The Barel Bar, in Tel Aviv, was opened by Yehuda Shmueli in memory of his younger brotherBarel, who was killed in Gaza while serving in the Border Police’s special operations unit.
“In 2021 First Sergeant Barel Hadaria Shmueli was killed near the Gaza border and became a symbol of greatness and an inspiration to us all,” a plaque hanging inside of the bar reads.
"After this terrible incident, I had to carry on with life. I found myself naming a place after him to tell his story and do what I love, hosting people and preparing food," Yehuda says.
Starting a business after a painful loss wasn’t easy for Yehuda, who says it was the craziest thing he'd done. He decided to take out a loan and open a place that will make people happy. "I don't want to remember my brother only in sad ceremonies," he says, "we always have Memorial Day, but I chose a path he would’ve loved."
Customers arrive at the bar from all over Israel. "It's touching and heartwarming because they come in after hearing his story and are very supportive," Yehuda says.
At first the business struggled and almost went bankrupt but Yehuda never gave up on honoring his brother’s memory which pushed him to get back on his feet.
"I imagine him whenever I’m here, there are moments when I'm alone and I ask myself: what would he tell me in those tough moments when I need some advice or encouragement? There are plenty of moments like that and I have the feeling he’s around here always,” Yehuda says.
Initially, the business’s marketing and management operated only on a small scale, but eventually, Yehuda realized that he must put more into his business in order for it to run successfully.
"At the beginning, we didn't know what it meant to run a business by ourselves and how to do things correctly," he says. "Over time, we learned and educated ourselves, with help and support that I still have," he says.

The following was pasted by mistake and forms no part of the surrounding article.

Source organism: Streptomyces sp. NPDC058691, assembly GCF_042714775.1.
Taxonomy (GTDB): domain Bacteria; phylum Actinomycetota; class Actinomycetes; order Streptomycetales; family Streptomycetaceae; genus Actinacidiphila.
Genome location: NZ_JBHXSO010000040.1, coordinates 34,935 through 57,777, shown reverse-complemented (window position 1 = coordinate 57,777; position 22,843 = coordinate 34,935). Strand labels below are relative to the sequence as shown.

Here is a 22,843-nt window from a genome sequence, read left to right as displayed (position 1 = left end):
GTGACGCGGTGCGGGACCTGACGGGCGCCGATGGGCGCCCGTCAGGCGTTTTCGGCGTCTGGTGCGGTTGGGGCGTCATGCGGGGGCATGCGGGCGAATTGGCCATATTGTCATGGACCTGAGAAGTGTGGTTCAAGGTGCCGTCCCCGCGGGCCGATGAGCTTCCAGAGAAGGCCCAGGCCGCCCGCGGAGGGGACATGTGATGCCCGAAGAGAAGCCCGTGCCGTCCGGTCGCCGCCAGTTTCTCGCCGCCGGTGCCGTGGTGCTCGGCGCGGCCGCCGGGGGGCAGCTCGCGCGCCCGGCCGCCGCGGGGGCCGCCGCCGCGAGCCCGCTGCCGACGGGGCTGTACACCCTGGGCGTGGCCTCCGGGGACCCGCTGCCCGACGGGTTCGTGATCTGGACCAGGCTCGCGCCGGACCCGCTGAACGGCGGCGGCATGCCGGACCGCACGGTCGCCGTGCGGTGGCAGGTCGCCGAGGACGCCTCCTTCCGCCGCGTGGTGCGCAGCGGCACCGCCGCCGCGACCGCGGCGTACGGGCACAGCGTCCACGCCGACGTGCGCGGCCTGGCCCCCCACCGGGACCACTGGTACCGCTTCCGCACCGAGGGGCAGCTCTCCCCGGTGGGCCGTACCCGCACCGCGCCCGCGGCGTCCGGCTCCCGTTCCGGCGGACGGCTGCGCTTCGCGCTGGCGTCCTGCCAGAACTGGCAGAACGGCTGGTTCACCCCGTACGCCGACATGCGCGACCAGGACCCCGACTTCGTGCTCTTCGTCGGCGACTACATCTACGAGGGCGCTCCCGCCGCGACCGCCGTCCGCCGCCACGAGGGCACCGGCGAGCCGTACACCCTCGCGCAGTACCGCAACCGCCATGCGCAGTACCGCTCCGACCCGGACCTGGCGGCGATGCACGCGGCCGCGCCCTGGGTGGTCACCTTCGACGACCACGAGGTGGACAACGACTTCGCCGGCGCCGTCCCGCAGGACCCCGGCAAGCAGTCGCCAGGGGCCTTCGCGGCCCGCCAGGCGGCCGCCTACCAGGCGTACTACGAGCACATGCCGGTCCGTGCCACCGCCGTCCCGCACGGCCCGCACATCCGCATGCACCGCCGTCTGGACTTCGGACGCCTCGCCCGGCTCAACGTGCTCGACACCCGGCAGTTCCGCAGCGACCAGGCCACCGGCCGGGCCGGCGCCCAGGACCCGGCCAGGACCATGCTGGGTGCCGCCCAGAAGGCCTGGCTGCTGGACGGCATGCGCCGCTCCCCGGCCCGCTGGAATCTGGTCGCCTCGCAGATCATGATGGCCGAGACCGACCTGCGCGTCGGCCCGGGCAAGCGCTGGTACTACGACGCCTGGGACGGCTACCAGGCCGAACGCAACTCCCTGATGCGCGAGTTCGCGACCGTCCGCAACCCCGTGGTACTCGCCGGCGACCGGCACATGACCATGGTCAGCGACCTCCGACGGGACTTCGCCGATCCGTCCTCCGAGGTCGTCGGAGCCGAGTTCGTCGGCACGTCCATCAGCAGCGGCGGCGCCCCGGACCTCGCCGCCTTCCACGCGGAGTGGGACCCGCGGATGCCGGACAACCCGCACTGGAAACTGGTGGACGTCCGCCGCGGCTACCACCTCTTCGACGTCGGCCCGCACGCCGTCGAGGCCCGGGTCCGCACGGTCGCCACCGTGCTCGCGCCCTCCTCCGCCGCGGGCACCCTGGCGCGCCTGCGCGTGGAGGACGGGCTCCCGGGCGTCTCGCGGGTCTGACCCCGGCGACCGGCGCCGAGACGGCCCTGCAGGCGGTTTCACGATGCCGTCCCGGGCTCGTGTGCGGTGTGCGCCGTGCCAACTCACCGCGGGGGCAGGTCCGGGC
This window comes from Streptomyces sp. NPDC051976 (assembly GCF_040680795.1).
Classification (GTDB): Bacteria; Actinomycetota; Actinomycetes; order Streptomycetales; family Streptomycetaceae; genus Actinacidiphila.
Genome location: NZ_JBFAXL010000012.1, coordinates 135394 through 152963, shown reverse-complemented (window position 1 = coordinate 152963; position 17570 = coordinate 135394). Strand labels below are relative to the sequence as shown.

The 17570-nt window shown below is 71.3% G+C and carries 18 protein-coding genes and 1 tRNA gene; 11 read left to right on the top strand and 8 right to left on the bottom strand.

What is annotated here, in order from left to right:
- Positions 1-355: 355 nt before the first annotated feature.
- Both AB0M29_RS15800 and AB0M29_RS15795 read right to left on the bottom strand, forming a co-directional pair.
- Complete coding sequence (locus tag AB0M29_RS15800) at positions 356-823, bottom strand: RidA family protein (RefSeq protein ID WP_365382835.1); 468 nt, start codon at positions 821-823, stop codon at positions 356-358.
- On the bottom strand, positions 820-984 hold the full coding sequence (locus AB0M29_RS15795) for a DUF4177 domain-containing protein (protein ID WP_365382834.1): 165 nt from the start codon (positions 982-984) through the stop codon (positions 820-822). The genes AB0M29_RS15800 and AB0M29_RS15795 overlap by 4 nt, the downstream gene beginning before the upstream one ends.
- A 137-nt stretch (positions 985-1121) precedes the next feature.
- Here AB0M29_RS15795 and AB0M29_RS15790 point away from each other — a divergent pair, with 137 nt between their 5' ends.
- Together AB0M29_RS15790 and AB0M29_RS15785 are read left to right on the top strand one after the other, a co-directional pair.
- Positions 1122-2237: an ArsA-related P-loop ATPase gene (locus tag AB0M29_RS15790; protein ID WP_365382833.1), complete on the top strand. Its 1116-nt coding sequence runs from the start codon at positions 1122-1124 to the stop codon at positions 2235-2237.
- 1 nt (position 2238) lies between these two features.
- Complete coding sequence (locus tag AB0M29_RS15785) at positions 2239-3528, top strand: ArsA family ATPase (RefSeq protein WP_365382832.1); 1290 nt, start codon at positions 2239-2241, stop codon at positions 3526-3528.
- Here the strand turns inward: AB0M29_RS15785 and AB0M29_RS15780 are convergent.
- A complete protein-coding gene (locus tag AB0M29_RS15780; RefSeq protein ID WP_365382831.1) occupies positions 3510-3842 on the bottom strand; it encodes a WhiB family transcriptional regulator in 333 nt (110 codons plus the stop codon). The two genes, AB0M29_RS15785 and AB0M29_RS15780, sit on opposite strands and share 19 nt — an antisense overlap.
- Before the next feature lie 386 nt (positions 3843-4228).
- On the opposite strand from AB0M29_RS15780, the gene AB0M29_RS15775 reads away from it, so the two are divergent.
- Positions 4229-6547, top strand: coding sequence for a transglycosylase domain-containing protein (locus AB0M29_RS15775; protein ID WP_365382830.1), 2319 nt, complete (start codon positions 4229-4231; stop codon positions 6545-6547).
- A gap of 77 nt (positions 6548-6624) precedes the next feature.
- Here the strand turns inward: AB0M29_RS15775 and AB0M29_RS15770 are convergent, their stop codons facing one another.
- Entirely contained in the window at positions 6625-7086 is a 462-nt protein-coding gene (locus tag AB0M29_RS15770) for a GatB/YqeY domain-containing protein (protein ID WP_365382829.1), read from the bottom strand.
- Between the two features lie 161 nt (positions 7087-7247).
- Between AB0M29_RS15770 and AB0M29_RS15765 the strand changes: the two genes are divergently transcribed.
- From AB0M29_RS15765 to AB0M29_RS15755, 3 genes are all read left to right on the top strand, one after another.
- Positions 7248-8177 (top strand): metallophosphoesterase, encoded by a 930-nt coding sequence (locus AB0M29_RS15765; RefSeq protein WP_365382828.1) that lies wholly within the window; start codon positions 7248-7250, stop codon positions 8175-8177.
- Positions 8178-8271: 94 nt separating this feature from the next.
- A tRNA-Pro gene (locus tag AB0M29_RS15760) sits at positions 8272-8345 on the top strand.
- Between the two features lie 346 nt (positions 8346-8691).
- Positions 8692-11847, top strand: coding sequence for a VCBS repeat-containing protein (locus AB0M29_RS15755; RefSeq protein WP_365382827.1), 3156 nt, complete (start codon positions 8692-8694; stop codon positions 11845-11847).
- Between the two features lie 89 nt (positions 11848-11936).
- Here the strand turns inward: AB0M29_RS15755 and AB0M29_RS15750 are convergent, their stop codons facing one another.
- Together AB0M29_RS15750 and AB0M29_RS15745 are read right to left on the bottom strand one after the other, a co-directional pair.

The bar was adopted by "Keren-Shemes," a non-profit that helps small businesses, and one of Israel's major banks, Hapoalim, which assigned financial advisor Elad Rubinstein to work with the owners.
Rubinstein understood the needs of the business and its potential success and provided professional tips that would help the bar develop further.
"I worked in the field for over a decade. After Barel’s death, I started working again but felt that it wasn't as easy as it used to be. I have a need to tell people about my brother," Yehuda says he told Rubinstein adding that he opened his own bar so that he could have a place where he could talk about Barel and share his story with others.
"My dream is for 'Barel' to succeed and thrive," Yehuda says, "I want the bar will continue to exist in Rishon LeZion, our hometown, for many years, and that everyone - even young people a decade from now - will be able to enjoy the experience that the bar offers, and learn the story of a hero who contributed to Israel."
Rubinstein advised Shmueli to hire a financial advisor who will assist his business on a regular basis. “It’s an investment that will yield more earnings,” he says.
He also advised Yehuda to set clear goals for himself in order to better follow and manage his business’ financial growth. “Whether it’s the number of Instagram followers or the amount of money you have, you can set goals and aim to reach them.”
“I think what can move you forward is for you to look back at everything you’ve been through and pat yourself on the back. Don’t take it for granted,” Rubinstein tells Yehuda.